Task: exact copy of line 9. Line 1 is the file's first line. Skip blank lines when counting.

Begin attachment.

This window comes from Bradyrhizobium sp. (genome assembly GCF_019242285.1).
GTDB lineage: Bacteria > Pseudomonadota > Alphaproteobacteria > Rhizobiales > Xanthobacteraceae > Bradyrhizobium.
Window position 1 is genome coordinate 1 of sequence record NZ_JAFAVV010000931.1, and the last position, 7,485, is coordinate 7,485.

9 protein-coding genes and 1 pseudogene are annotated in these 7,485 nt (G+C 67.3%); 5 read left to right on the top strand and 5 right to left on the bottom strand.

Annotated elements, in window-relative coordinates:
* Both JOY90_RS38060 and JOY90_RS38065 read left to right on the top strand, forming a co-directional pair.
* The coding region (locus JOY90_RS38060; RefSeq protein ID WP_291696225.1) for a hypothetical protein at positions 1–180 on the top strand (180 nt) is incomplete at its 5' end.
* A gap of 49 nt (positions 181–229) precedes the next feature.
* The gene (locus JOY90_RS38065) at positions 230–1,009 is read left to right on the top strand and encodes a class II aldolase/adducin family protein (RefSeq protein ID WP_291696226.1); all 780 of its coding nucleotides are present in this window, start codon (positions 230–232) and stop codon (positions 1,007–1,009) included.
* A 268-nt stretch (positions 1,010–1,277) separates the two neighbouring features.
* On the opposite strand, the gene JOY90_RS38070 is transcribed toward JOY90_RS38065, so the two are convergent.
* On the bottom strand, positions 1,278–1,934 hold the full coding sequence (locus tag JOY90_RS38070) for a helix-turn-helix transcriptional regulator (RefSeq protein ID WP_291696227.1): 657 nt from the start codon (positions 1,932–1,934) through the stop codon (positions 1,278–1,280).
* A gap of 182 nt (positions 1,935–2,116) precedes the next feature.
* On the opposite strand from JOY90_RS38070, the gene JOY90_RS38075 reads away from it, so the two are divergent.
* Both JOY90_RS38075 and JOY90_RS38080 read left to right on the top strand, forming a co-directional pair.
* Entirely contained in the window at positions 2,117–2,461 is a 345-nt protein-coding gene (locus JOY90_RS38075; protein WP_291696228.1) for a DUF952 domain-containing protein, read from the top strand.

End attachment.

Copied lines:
* The gene (locus JOY90_RS38065) at positions 230–1,009 is read left to right on the top strand and encodes a class II aldolase/adducin family protein (RefSeq protein ID WP_291696226.1); all 780 of its coding nucleotides are present in this window, start codon (positions 230–232) and stop codon (positions 1,007–1,009) included.